However, Justice David Souter, writing for a four-Justice dissent in Alden, said the states surrendered their sovereign immunity when they ratified the Constitution. He read the amendment's text as reflecting a narrow form of sovereign immunity that limited only the diversity jurisdiction of the federal courts. He concluded that neither the Eleventh Amendment in particular nor the Constitution in general insulates the states from suits by individuals.[9]

Application to federal law

Although the Eleventh Amendment grants immunity to states from suit for money damages or equitable relief without their consent, in Ex parte Young, 209 U.S. 123 (1908), the Supreme Court ruled that federal courts may enjoin state officials from violating federal law. The Court's ruling in Fitzpatrick v. Bitzer, 427 U.S. 445 (1976) allows Congress to abrogate state immunity from suit under Section 5 of the Fourteenth Amendment; this was broadened to include bankruptcy cases by Central Virginia Community College v. Katz, 546 U.S. 356 (2006), based on Article I, Section 8, Clause 4 of the Constitution. In Lapides v. Board of Regents of University System of Georgia, 535 U.S. 613 (2002), the Supreme Court ruled that when a state invokes a federal court's removal jurisdiction, it waives the Eleventh Amendment in the removed case.

Territorial application

The amendment's applicability to unincorporated U.S. territories, where constitutional rights do not fully apply, remained unclear for nearly two centuries after its ratification. In 1983, the U.S. Court of Appeals for the First Circuit ruled that Puerto Rico enjoys Eleventh Amendment immunity.[10] However, subsequent rulings from other federal courts have determined that the other similarly unincorporated territories of American Samoa, Guam, Northern Mariana Islands and the Virgin Islands, do not enjoy Eleventh Amendment immunity.[11][12][13]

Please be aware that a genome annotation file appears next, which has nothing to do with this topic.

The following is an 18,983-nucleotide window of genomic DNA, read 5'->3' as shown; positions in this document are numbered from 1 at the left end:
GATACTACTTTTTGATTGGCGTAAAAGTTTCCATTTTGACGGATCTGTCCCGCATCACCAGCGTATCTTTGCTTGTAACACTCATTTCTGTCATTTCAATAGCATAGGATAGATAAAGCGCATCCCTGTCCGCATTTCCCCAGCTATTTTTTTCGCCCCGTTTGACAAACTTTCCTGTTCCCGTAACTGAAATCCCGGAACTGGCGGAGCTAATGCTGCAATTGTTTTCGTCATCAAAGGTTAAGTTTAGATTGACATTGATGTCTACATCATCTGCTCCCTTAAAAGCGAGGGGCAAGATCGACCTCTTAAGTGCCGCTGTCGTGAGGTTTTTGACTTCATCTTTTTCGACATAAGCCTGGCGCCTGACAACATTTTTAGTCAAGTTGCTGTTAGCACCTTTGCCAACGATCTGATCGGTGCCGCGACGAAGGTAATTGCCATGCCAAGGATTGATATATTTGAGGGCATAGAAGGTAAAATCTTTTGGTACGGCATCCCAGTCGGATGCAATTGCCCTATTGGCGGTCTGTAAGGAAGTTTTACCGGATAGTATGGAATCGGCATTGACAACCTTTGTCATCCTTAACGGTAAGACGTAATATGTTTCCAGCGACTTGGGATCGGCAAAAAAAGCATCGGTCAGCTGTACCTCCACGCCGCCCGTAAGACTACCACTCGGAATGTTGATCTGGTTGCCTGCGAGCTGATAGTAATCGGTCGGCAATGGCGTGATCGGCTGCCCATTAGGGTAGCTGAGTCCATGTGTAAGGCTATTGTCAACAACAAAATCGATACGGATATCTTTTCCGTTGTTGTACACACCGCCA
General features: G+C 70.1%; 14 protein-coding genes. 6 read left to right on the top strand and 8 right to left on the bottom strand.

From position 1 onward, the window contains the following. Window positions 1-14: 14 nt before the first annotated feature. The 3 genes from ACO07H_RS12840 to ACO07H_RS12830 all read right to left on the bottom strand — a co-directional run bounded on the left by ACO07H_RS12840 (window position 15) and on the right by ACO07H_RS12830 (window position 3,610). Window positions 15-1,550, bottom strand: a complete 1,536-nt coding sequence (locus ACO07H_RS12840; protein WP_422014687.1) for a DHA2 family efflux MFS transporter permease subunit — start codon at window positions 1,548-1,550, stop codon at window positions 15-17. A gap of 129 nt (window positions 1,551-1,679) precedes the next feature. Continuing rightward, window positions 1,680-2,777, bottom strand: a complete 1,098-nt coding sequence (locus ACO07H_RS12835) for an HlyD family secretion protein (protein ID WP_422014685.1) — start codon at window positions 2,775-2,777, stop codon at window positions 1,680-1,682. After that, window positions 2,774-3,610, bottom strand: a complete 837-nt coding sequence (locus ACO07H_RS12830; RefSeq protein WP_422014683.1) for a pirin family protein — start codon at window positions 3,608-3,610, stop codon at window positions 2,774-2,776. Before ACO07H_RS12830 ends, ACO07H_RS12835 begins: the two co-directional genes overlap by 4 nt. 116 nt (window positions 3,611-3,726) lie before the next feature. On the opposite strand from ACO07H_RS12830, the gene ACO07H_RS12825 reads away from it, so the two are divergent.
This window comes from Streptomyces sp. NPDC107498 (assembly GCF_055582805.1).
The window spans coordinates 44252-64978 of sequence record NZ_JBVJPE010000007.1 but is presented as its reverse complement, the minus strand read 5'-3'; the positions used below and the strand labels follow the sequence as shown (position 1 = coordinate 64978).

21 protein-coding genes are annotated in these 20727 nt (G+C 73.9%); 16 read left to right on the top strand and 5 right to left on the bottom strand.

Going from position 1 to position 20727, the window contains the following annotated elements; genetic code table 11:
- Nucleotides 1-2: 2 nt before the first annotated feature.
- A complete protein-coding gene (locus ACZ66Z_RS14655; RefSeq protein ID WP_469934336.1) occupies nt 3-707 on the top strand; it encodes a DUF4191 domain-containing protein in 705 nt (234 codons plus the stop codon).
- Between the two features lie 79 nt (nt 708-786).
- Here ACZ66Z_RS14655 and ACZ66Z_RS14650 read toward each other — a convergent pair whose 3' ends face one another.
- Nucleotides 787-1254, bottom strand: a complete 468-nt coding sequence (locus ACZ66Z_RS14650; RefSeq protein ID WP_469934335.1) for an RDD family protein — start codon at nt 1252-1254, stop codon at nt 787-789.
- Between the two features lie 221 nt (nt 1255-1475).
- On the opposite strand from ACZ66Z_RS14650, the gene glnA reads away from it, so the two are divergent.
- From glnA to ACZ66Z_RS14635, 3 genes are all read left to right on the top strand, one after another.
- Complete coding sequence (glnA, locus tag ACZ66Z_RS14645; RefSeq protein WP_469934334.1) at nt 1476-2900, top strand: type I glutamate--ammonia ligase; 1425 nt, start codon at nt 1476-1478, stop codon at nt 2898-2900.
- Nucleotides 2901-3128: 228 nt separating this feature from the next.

Treaties and foreign relations

International law scholar Thomas H. Lee argues that foreign states were intended to be excluded from the Eleventh Amendment's prohibition—i.e., that foreign governments would still be permitted to sue state governments.[14] However, in Principality of Monaco v. Mississippi, 292 U.S. 313 (1934), the Supreme Court ruled that the amendment also protects states from lawsuits by foreign entities, which Lee considers a departure from established jurisprudence;[15] his thesis is that the Eleventh Amendment exempted foreign governments in order to allow recourse for violations of treaty obligations, which in turn promoted positive and peaceful foreign relations between a fledgling U.S. and the international community.[15] Lee likewise argues that the Eleventh Amendment reflected the international legal principle of sovereign equality, whereby foreign states were of equal legal status to the U.S. states, and as such could bring lawsuits.[16]

See also


  1. ^ "Annotation 1 – Eleventh Amendment – State Immunity". FindLaw. Archived from the original on June 25, 2013. Retrieved May 4, 2013.
  2. ^ Susan Gluck Mezey, 2006. "The Eleventh Amendment Archived 2017-12-08 at the Wayback Machine". Federalism in America: An Encyclopedia Archived 2017-11-25 at the Wayback Machine.
  3. ^ "4 Annals of Congress 477 (1795)". Archived from the original on October 20, 2017. Retrieved April 18, 2014.
  4. ^ "4 Annals of Congress 30 (1795)". Archived from the original on February 6, 2018. Retrieved April 18, 2014.
  5. ^ "The Constitution of the United States of America: Analysis and Interpretation, Centennial Edition, Interim Edition: Analysis of Cases Decided by the Supreme Court of the United States to June 26, 2013" (PDF). Washington, DC: U.S. Government Printing Office. 2013. p. 42. Archived (PDF) from the original on February 25, 2014. Retrieved April 13, 2014.
  6. ^ "U.S. Timeline 1790-1799". America's Best History. Retrieved February 5, 2021.
  7. ^ "7 Annals of Congress 809 (1798)". Archived from the original on February 6, 2018. Retrieved April 18, 2014.
  8. ^ "New Jersey SCR75 | 2018–2019 | Regular Session". LegiScan. Retrieved 2020-07-10.
  9. ^ "Dissenting opinion in Alden v. Maine". Legal Information Institute. Retrieved June 23, 2020.
  10. ^ "Ramirez v. Puerto Rico Fire Service and Office of Personnel (1st Cir. 1983)". Casemine. Retrieved June 23, 2020.
  11. ^ Guam Soc. of Obstetricians and Gynecologists v. Ada, 776 F.Supp. 1422 (D.Guam 1990)
  12. ^ Norita v. Northern Mariana Islands, 331 F.3d 690 (9th Cir 2003)
  13. ^ Tonder v. M/V The Burkholder, 630 F.Supp. 691 (D.Virgin Islands 1986)
  14. ^ Lee, Thomas H., The U.S. Supreme Court as Quasi-International Tribunal: Reclaiming the Court's Original and Exclusive Jurisdiction Over Treaty-Based Suits By Foreign States Against States. Columbia Law Review, Vol. 104, No. 7, November 2004, Fordham Law Legal Studies Research Paper No. 55, Available at SSRN: SSRN 575583
  15. ^ a b "The Origins and Fall of Treaty Supremacy and Its Significance". Opinio Juris. 2017-02-15. Retrieved 2023-04-07.
  16. ^ Thomas H. Lee, Making Sense of the Eleventh Amendment: International Law and State Sovereignty, 96 Nw. U. L. Rev. 1027 (2001-2002) Available at: